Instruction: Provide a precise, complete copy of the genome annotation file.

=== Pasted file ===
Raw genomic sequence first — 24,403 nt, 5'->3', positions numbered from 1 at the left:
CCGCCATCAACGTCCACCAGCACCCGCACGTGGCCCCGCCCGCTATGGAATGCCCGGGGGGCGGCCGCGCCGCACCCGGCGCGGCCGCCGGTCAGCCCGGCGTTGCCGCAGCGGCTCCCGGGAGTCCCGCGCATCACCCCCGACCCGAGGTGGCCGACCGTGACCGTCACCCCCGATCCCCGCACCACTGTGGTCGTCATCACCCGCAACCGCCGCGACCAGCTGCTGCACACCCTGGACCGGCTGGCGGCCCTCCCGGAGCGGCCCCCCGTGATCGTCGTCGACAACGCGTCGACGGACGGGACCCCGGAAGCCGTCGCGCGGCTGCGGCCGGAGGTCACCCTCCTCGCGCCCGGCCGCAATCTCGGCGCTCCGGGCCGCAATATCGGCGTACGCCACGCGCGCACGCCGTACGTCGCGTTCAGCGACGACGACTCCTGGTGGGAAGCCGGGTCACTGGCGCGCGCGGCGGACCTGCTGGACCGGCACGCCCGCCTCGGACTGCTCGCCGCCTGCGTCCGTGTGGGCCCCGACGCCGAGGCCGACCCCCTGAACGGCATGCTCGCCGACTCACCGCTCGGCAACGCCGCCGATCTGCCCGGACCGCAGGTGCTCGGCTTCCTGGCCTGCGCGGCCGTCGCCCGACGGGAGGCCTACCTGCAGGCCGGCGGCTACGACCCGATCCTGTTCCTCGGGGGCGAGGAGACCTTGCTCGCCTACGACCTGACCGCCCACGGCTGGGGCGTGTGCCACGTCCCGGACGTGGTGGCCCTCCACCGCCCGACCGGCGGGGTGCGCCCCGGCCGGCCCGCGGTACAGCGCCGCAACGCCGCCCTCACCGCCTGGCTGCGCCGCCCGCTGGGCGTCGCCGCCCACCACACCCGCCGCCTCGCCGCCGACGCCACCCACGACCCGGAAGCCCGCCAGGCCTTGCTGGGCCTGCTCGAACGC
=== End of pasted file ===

Raw genomic sequence first — 24,403 nt, 5'->3', positions numbered from 1 at the left:
CCGCCATCAACGTCCACCAGCACCCGCACGTGGCCCCGCCCGCTATGGAATGCCCGGGGGGCGGCCGCGCCGCACCCGGCGCGGCCGCCGGTCAGCCCGGCGTTGCCGCAGCGGCTCCCGGGAGTCCCGCGCATCACCCCCGACCCGAGGTGGCCGACCGTGACCGTCACCCCCGATCCCCGCACCACTGTGGTCGTCATCACCCGCAACCGCCGCGACCAGCTGCTGCACACCCTGGACCGGCTGGCGGCCCTCCCGGAGCGGCCCCCCGTGATCGTCGTCGACAACGCGTCGACGGACGGGACCCCGGAAGCCGTCGCGCGGCTGCGGCCGGAGGTCACCCTCCTCGCGCCCGGCCGCAATCTCGGCGCTCCGGGCCGCAATATCGGCGTACGCCACGCGCGCACGCCGTACGTCGCGTTCAGCGACGACGACTCCTGGTGGGAAGCCGGGTCACTGGCGCGCGCGGCGGACCTGCTGGACCGGCACGCCCGCCTCGGACTGCTCGCCGCCTGCGTCCGTGTGGGCCCCGACGCCGAGGCCGACCCCCTGAACGGCATGCTCGCCGACTCACCGCTCGGCAACGCCGCCGATCTGCCCGGACCGCAGGTGCTCGGCTTCCTGGCCTGCGCGGCCGTCGCCCGACGGGAGGCCTACCTGCAGGCCGGCGGCTACGACCCGATCCTGTTCCTCGGGGGCGAGGAGACCTTGCTCGCCTACGACCTGACCGCCCACGGCTGGGGCGTGTGCCACGTCCCGGACGTGGTGGCCCTCCACCGCCCGACCGGCGGGGTGCGCCCCGGCCGGCCCGCGGTACAGCGCCGCAACGCCGCCCTCACCGCCTGGCTGCGCCGCCCGCTGGGCGTCGCCGCCCACCACACCCGCCGCCTCGCCGCCGACGCCACCCACGACCCGGAAGCCCGCCAGGCCTTGCTGGGCCTGCTCGAACGC